The 2015 festive season was spoilt for retail trade by the chaos of having three Finance Ministers in three days, in early December. Despite this, December 2015 sales increased by 8.4%, topping the R100bn mark for the first time.
But, what’s on the cards for festive trade in the 2016?
A short survey conducted for the South African Council of Shopping Centres (SACSC) by Urban Studies gauged expectations of landlords, retailers and financiers for the season’s Christmas shopping.
Commenting on the research, Amanda Stops, CEO of SACSC, says: “With the rapidly changing world of retail, South Africa’s volatile political economy and our growing shopping centre market, we felt it was important to test the sentiment around consumers and their spending patterns during the retail’s busiest time of the year. Consumer spending is a major contributor to South Africa’s economy and while festive season retail sales look likely to grow at a better rate than in 2015, this will vary considerably across income groups and geographical areas.”
The research revealed that those surveyed were equally divided about whether retail turnover for December would be better or worse than 2015.
At the heart of the debate was the rise in Black Friday sales.
Black Friday sales are a growing trend in South Africa
Dr Dirk A Prinsloo of Urban Studies reports: “Many feel that the impact of Black Friday will show an increase in November retail sales figures with the knock-on impact of a slight drop in December figures.”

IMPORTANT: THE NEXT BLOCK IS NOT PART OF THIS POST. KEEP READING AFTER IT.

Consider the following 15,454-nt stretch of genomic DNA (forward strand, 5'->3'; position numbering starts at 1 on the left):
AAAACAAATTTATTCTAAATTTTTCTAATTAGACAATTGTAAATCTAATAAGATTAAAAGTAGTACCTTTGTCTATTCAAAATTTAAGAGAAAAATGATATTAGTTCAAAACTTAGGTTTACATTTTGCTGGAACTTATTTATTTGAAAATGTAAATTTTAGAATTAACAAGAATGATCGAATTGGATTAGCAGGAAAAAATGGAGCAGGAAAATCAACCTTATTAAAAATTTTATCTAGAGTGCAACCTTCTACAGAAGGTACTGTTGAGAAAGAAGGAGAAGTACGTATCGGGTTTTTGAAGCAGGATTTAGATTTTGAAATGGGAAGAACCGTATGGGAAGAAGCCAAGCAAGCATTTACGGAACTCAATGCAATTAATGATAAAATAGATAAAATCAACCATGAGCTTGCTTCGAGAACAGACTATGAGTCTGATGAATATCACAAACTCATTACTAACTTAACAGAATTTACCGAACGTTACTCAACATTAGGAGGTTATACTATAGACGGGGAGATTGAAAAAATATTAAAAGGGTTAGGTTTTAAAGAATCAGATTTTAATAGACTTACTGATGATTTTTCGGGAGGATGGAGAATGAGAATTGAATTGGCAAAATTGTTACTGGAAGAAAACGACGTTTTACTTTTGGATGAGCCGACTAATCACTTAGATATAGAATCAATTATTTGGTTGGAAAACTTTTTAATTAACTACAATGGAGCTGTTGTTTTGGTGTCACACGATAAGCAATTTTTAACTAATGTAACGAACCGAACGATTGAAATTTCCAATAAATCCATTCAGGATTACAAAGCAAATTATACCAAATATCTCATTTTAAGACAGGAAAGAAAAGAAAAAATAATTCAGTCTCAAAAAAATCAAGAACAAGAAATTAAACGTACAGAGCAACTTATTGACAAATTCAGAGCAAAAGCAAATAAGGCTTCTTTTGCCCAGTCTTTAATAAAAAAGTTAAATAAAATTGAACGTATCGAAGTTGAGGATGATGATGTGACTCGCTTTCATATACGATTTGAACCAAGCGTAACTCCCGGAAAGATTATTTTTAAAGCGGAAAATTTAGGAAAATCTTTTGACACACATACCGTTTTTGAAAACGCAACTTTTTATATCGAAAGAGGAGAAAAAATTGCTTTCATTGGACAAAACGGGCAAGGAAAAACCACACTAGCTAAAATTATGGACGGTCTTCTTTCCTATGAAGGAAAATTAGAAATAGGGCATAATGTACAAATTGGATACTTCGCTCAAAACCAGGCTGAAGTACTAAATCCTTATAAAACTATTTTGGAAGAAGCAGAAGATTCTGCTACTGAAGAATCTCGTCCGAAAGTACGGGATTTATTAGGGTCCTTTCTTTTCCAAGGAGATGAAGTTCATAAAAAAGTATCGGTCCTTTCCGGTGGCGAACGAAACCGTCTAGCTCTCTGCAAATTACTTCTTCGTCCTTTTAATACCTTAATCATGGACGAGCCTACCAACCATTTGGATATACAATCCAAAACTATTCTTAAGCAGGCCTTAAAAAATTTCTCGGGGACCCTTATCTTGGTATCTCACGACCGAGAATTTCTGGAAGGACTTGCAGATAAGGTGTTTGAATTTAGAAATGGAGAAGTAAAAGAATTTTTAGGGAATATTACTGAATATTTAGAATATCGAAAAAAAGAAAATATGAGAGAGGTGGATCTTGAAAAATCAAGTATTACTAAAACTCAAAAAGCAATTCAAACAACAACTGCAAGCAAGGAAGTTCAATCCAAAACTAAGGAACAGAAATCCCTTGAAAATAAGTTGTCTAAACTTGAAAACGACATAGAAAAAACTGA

For the first time in South Africa, Black Friday was a major event 2016.
“This trend will undoubtedly become more established in future, not as a better Christmas, but as an earlier Christmas,” says Prinsloo.
In fact, some of those surveyed expect as much as a 20% increase in November sales and a lower growth in December sales figures. However, we’ll have to wait until February, when sales figures are released, to see how big the influence of Black Friday was on both November and December trade.
Combined November and Decembers sales could be around R195bn
Prinsloo expects November and December 2016 sales will show growth to R85bn and R110bn, respectively.
Factors impacting this include the pressure on the economy, different shopper patterns, more new mall developments and increased competition, job losses and political uncertainty.
Respondents listed economic pressures constraining consumers as slow GDP growth, inflation, rising taxes, unemployment, job insecurity, electricity and water, toll roads and possible interest rate hikes.
Prinsloo points out that behind all these pressures is our volatile political environment and a lack of leadership. This is also driving the currency volatility of the Rand. “The last time that politics played such a prominent role in the economy was in the early 1990s,” he says.
How different income groups shop
Respondents were also asked about the shopping behaviour of different segments of the market, revealing diverse spending patterns.
Lower income consumers will budget and focus on food and necessities, this festive season. These shoppers participated strongly in Black Friday specials. Many rural shopping centres are showing good turnover growth compared with metropolitan malls. Remittance money flowing to these areas from the metros is a large source of income.
The mid-market is under pressure with available credit already stretched and precious little extra money. They will find it difficult to keep their heads above water, financially speaking, in January and February. And, if interest rates increase, the pressure will become even more severe. This has big impact for retail because this market remains the largest, single segment influencing retail spend.